Consensus POW A Little POW dBFT POW is eco-unfriendly. Concerns of IoT device’s battery life and computational overhead.
Light Node Developing Supported Supported Light Node stands for the nodes run without keeping ledger copies or PoW computation, which is suitable for IoT devices.
Connection between Light and Full Node N/A Can Manually Assign Randomly Chosen The more connections randomized and decentralized, the more the IoT network can be DDoS resistant.
DApp support Supported: Solicity N/A Supported: Major languages Open and developer-friendly eco-systems can attract more allies, by the means of both technology and investment. Also provides more flexibility to fit particular IoT scenarios.
Tx/Messaging Fee GAS Free Free IoT network requires way more large amount of transactions. Better to reduce the friction.
TPS 15 1000 1000 IoT requires quicker transaction network
Numeral System Binary Ternary Binary Ternary could be the future of computing LINK rather than just extra computational overhead, only if manifacturers rewrite their binary architectures. However, even the IoT communication standardization couldn't get aligned in the past decades.
Bookkeeper Incentive Mining/Transaction reward No Incentive Most by Dev team Incentive makes the network more stable

Comparing with IoT distributed ledger projects, NEO has the advantages as a DAPP platform with high transaction speed and reasonable incentive mode. The support of light nodes and dBFT consensus are also very beneficial for IoT devices with very limited capacity. That's the reason why we choose it as the infrastructure of PROV services.

3 User Case: Smart Traffic

According the research, More than 67% of the global population will be lived in the city at 2035. with growing population, the public resouce utlization will be more and more challenge for city’s administrative and organization

This bring the solution of smart cities, a concept that refers to using digit information (open data) in city administration and services to improve aspects such as efficiency, security, the environment, citizen participation, the economy and others.

The detail of implementation will leverage the Internet and the Internet of Things (IoT) and make city into a hyper-connected society, both among people and machines. after data is collected, other technologies such as blockchain, artificial intelligence and big data will play a heavy role to use those data in various way for smart city implementation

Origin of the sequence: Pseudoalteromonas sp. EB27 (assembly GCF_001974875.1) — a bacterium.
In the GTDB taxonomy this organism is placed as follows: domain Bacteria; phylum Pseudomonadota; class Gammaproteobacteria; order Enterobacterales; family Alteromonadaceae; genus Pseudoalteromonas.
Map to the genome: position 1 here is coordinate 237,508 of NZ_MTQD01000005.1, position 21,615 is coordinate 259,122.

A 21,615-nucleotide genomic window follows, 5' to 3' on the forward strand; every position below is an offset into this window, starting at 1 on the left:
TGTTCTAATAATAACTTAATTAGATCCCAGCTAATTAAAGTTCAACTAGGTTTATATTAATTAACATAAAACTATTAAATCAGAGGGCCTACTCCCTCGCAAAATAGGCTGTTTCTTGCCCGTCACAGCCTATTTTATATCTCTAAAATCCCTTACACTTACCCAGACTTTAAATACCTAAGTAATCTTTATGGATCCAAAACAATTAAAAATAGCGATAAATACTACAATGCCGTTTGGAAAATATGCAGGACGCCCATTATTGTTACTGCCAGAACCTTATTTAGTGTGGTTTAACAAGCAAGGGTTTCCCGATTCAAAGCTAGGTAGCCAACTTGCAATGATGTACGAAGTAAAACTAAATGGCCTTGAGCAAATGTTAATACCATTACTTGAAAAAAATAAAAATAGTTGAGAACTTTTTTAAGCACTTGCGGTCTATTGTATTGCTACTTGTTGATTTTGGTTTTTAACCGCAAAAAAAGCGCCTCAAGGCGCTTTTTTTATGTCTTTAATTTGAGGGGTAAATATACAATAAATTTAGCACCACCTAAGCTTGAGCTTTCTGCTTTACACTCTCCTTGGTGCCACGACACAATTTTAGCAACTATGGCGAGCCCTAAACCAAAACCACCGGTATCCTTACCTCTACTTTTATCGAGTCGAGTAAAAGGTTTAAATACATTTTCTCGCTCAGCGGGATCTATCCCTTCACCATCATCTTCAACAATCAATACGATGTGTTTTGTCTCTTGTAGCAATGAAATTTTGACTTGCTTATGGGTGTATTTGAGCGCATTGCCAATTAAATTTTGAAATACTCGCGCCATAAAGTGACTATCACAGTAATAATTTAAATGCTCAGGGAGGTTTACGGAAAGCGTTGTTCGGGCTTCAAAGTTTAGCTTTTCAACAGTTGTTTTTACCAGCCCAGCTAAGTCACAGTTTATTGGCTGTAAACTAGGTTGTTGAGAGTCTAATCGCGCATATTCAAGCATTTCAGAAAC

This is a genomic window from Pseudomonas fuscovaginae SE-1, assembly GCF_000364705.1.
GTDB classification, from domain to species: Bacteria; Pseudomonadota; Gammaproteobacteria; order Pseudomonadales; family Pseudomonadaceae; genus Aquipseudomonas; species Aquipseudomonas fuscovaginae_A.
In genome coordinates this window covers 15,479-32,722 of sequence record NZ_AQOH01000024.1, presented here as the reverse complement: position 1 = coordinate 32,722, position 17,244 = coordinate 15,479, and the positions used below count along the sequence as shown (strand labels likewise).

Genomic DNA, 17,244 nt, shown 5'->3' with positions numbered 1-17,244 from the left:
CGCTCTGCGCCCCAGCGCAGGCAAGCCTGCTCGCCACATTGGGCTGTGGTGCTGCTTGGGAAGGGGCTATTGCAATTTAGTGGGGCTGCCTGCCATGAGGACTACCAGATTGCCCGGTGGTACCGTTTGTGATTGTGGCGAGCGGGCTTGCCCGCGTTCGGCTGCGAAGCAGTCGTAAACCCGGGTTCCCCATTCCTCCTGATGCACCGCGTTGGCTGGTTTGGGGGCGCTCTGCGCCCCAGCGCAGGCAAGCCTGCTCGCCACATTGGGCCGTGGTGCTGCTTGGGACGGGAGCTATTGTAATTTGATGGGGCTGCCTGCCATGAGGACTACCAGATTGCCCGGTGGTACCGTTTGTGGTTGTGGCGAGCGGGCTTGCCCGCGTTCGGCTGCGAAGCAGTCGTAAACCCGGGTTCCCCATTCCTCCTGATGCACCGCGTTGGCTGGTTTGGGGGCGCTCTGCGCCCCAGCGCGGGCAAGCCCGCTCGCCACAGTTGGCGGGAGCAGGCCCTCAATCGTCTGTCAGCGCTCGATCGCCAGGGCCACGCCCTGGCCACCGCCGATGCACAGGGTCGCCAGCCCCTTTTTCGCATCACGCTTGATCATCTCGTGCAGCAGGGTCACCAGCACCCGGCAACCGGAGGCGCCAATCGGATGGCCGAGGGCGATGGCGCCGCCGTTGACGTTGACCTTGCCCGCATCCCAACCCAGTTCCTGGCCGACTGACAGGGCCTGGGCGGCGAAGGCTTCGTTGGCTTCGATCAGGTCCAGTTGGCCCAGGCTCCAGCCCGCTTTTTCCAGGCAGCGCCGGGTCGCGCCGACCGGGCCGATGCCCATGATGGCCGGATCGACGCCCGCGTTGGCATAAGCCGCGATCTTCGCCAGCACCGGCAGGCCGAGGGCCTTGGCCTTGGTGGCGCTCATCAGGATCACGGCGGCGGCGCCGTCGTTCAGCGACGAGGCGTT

Here is several ideal use case which use blockchain technology with smart city implementation:

3.1 Administrative Area:

Registration and Documentation: for public services in city, governments are responsible for governance, the economy, social issues, mobility, security, culture and the environment. These activities consist of a huge number of different processes that require a high frequency of registration and documentation, and their transparency and security are essential.

Blockchain offers a technology to establish this process, as one of its main characteristics is a neutral, non-hierarchical, accessible and secure information database in environments where there is currently no confidence among the actors. This makes it ideal for avoiding corruption and creating transparency in dealings with the government.

Unified citizen service: Many government records (laws, expenses, income, contracts, permits, properties, etc.) also correspond to other areas of service. With a blockchain record, they are naturally interconnected, reinforcing the value of cross-cutting coordination of the services.